Trout have been stocked into several lakes throughout the area.  These include Tracy Lake and Pennsboro Water Supply Reservoir in Ritchie County, Mountwood Park Lake in Wood County, Rollins Lake and Turkey Run Lake in Jackson County, Mile Tree Lake in Roane County, Cedar Creek State Park Ponds in Gilmer County, and Conaway Run Lake in Tyler County.  Check the Daily Trout Stocking report for the latest at (304) 558-3399 or on the web at http://www.wvdnr.gov/Fishing/Stocking/DailyStock.shtm.  This information is updated daily at 4:00 pm, January through May.  Trout anglers can use a variety of baits including small worms, mealworms, salmon eggs, cheese, or trout power bait.  Small spinners, joe type flies, and trout magnets also work well, for anglers casting the shoreline or fishing from boats.  Trolling these small lures is also affective. 

This is an excellent time to fish Ohio River tailwaters.  Anglers fishing below the Belleville dam are catching sauger, walleye, and a few other species.  Lead headed jigs with twister tails (white or chartreuses), which are fished along the bottom, are the lure of choice.  Clever anglers are tipping their jig hooks with minnows.  Fishing for white bass can be quite good this time of year and medium-sized white spinners work well.  Crappie can also be found in Ohio River tailwaters.  These fish are generally suspended and jigs should be counted-down to find the correct depth to fish.  Best spots to fish these areas include eddies and back-current sections, and anywhere that river flows are unusual.  Fishing along the Willow Island tailwaters is restricted due to hydro-power development.  Anglers now have access only to a point approximately 150 yards below the dam, and flows have changed significantly.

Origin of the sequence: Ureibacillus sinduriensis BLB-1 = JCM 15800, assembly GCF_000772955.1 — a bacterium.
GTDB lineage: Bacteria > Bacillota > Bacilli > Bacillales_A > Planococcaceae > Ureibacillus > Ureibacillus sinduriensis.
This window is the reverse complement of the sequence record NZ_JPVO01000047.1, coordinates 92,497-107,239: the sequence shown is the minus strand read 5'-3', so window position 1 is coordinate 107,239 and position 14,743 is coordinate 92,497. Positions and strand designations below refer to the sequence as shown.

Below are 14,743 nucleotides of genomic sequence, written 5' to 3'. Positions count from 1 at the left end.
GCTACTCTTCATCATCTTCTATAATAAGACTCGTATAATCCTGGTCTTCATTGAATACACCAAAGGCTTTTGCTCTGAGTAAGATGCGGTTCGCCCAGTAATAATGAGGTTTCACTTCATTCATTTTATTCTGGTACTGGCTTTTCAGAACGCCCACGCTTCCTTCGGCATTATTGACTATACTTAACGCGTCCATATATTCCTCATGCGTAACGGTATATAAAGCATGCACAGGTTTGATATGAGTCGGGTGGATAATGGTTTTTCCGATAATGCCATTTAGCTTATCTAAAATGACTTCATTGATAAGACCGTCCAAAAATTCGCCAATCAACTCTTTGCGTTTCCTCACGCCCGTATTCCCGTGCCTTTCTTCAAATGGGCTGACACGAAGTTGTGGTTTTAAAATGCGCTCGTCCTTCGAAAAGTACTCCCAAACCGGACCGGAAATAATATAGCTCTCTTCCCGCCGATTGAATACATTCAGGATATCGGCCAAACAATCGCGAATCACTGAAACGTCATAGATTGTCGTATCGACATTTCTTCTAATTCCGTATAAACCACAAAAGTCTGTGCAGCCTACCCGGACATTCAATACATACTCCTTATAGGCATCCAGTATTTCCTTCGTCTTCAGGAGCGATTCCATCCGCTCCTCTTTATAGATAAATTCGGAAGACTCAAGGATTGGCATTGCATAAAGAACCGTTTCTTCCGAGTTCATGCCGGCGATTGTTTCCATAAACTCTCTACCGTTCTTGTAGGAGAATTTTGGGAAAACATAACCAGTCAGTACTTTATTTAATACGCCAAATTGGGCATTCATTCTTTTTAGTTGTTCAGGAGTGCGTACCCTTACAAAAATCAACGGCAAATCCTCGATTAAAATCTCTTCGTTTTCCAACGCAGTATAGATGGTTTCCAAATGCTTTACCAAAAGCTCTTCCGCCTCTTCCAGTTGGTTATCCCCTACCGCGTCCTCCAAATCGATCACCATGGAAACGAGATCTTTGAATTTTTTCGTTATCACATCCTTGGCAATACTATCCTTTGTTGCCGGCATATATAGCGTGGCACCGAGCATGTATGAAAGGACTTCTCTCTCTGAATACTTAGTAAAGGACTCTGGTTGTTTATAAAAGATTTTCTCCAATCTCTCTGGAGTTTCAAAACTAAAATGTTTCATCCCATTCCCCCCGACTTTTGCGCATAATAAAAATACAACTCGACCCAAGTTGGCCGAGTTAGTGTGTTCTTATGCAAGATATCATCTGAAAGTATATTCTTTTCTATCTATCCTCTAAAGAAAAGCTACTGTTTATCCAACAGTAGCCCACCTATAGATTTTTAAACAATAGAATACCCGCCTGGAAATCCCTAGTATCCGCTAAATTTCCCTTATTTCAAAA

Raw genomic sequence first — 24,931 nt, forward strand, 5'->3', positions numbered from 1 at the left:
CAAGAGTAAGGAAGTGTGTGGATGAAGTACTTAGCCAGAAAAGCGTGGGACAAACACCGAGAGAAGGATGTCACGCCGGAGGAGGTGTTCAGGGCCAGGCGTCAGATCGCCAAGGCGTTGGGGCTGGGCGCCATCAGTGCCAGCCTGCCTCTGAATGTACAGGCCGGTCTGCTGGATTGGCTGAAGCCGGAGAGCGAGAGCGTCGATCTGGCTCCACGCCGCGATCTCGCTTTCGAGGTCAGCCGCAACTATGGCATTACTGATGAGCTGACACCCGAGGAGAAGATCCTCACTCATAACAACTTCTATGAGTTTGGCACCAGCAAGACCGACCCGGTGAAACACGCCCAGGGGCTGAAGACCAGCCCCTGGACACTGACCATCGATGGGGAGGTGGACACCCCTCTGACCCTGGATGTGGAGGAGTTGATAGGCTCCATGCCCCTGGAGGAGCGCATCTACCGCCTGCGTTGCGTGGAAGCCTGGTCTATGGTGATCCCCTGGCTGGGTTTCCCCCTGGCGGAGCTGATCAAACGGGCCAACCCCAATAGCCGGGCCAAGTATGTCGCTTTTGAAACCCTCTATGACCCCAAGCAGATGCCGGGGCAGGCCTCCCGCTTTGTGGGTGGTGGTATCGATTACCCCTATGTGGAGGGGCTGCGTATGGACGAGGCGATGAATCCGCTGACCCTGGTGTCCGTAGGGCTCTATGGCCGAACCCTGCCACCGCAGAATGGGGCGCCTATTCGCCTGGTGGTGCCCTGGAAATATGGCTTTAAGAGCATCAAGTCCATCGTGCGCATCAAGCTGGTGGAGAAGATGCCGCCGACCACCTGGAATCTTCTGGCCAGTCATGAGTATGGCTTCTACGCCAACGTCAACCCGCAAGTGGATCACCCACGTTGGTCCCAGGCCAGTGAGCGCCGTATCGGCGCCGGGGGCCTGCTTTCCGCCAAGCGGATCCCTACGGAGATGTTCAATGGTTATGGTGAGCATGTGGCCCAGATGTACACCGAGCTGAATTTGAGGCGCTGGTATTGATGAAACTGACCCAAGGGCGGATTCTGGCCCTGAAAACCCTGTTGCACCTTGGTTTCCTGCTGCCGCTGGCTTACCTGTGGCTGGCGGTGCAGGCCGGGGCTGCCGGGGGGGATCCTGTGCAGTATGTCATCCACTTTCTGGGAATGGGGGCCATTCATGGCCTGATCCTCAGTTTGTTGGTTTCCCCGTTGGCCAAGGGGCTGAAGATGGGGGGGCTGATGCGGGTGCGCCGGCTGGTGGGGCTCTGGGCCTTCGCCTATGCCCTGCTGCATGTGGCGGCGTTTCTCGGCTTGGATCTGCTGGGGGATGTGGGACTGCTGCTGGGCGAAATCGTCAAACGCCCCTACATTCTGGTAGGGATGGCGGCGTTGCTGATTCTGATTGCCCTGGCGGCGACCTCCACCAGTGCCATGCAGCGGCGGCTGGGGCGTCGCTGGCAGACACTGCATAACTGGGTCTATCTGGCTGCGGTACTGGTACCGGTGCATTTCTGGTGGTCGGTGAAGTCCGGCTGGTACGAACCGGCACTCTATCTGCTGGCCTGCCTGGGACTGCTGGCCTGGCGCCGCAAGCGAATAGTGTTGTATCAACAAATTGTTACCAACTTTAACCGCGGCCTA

Fishing for largemouth bass and crappie in area lakes has been very good.  Slowly fished rubber worms or jig-and-pig combos, and spinner baits are good terminal tackle choices for bass.  Crappie anglers use small jigs or minnows fished in areas of good cover.  Area lakes with good angling opportunities include Mountwood in Wood County, Conaway Run in Tyler County, Charles Fork in Roane County, North Bend Lake in Ritchie County, and Elk Fork, Woodrum, O’Brien lakes in Jackson County.

Musky streams are expected to be fishable this weekend, and muskies are quite active.  Hot spots this time of year include areas both upstream and downstream of fast moving water.  Musky anglers should try medium to large lures.  Middle Island Creek, the major streams in the Hughes River system, and the Little Kanawha River are good area musky waters.  Those interested in trying their luck with muskies in a lake should try North Bend Lake.